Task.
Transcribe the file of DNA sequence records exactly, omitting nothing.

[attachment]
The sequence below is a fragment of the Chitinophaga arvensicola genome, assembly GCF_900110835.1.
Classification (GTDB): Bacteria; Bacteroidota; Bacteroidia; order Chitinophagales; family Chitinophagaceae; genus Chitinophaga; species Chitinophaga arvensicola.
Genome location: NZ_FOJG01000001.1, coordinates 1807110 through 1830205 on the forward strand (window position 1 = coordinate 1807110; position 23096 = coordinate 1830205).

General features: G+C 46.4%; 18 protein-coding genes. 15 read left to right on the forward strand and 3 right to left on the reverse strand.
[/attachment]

The sequence below is a fragment of the Chitinophaga arvensicola genome, assembly GCF_900110835.1.
Classification (GTDB): Bacteria; Bacteroidota; Bacteroidia; order Chitinophagales; family Chitinophagaceae; genus Chitinophaga; species Chitinophaga arvensicola.
Genome location: NZ_FOJG01000001.1, coordinates 1807110 through 1830205 on the forward strand (window position 1 = coordinate 1807110; position 23096 = coordinate 1830205).

General features: G+C 46.4%; 18 protein-coding genes. 15 read left to right on the forward strand and 3 right to left on the reverse strand.